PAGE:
She also makes a case for the restitution of the age-old relationship between science and art: "Presently we are a society that compartmentalizes disciplines which prohibits the opportunity to share in a dialogue that reinforces communality. Historically, art and science were not separate disciplines but worked collaboratively to inform one another."

People are absent from her work, yet the objects photographed are redolent of human activity. In some cases, objects pointing to human involvement help demystify the surroundings. For instance, notions of the scientific laboratory as ultra-hygienic, hermetic, and irreproachably hi-tech are debunked with a photograph showing a bottle with a handwritten, makeshift tape label reading, "Definitely not sterile."

Conversely, many of the images reveal the laboratory as an inscrutable, alien place. -86 Degree Freezers, 1995, depicts freezer cases containing "12 areas of concern and crisis," among these are blood and tissue samples of alcoholism, Alzheimer's, bipolar disorder (manic depressive illness), breast cancer, and HIV. Although these diseases are among the most feared, in and of themselves, the frost-lined shelves stacked high with test tubes, jars, and petri dishes provide no clue as to their content. The enigmatic objects lead us to ponder: Are we looking at the secret weapons of a mysterious cabal or a treasure trove that will unlock the riddle of life?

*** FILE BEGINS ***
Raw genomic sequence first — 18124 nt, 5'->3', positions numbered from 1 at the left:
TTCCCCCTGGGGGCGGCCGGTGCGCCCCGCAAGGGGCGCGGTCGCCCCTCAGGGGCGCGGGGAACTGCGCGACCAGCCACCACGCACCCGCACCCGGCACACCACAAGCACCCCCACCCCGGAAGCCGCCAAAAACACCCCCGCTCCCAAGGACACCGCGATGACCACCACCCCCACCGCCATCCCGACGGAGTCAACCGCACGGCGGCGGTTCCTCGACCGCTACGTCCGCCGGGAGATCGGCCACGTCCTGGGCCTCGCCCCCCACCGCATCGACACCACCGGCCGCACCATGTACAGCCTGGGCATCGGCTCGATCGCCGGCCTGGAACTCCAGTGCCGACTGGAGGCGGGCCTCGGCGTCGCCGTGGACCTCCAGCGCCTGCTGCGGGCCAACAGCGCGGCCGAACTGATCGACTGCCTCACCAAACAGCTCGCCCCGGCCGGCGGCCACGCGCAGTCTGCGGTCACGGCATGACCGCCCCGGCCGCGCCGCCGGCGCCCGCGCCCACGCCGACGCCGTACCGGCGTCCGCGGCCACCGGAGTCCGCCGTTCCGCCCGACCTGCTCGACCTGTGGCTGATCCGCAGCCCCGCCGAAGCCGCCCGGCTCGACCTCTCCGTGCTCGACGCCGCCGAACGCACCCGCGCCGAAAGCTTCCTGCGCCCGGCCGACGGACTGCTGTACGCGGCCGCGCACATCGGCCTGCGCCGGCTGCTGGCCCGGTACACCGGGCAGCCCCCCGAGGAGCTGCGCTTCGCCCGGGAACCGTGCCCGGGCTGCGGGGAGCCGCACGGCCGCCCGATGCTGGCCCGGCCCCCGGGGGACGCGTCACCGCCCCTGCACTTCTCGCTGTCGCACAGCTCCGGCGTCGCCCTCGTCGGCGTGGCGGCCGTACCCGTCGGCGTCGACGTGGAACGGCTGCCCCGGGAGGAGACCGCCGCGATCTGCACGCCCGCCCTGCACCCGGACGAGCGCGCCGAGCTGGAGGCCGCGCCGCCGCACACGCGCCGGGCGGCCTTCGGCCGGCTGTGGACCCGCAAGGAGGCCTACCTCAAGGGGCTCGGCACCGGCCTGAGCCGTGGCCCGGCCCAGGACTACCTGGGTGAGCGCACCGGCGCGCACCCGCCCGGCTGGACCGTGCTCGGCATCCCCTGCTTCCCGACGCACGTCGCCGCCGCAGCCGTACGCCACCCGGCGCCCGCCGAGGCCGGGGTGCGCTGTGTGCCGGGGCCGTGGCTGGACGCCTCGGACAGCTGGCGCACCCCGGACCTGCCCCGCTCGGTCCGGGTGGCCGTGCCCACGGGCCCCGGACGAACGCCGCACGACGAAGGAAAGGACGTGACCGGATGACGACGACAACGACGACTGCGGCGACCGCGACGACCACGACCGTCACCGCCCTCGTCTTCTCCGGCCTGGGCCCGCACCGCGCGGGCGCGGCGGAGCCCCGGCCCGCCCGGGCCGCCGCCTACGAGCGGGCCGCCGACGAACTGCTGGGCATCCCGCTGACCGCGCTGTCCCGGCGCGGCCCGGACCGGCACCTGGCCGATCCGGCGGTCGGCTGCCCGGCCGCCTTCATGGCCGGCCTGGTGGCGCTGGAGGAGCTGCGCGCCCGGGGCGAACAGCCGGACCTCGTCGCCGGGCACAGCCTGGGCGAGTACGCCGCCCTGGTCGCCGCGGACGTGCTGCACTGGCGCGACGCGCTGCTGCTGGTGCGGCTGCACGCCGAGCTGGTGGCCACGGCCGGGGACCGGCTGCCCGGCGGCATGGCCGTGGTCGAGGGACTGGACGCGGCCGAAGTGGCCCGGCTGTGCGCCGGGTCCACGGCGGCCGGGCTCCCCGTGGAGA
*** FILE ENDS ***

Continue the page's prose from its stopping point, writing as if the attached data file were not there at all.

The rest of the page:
Catherine Wagner received her B.A. in 1975 and her M.A. in 1977 from San Francisco State University. She is the recipient of several major awards, including a Guggenheim Fellowship, NEA fellowships, a Mellow Foundation Grant, the Ferguson Award and the Aaron Siskind fellowship. She is affiliated with Fraenkel Gallery, San Francisco, and Gallery RAM, Santa Monica. She is currently Professor of Art at Mills College in Oakland, California.

Jenifer K. Wofford (b. 1973, San Francisco, CA.)

You can learn a bit about Jenifer K. Wofford by looking at her art. Five years ago, when she initially became interested in cultural heritage and identity, she mounted a room-size installation centered around the emblematic butterfly-sleeve dress of the Philippines, the terno. A few years later, for the first time in her life, she worried about her weight. The fleeting anxiety inspired her to sculpt a series of curvaceous Italianate ceramic corsets. Then, she bought a motorcycle and not long thereafter began sculpting motorcycle fuel tanks. In Untitled: Sleeveless, 1997, she returns to the terno, this time reducing the dress to its defining feature, the sleeves. Usually made of indigenous piña fiber, Wofford's sleeves are cast from the new world material, polyurethane. She displays them on a platform as if there were a dress, and/or person, between them.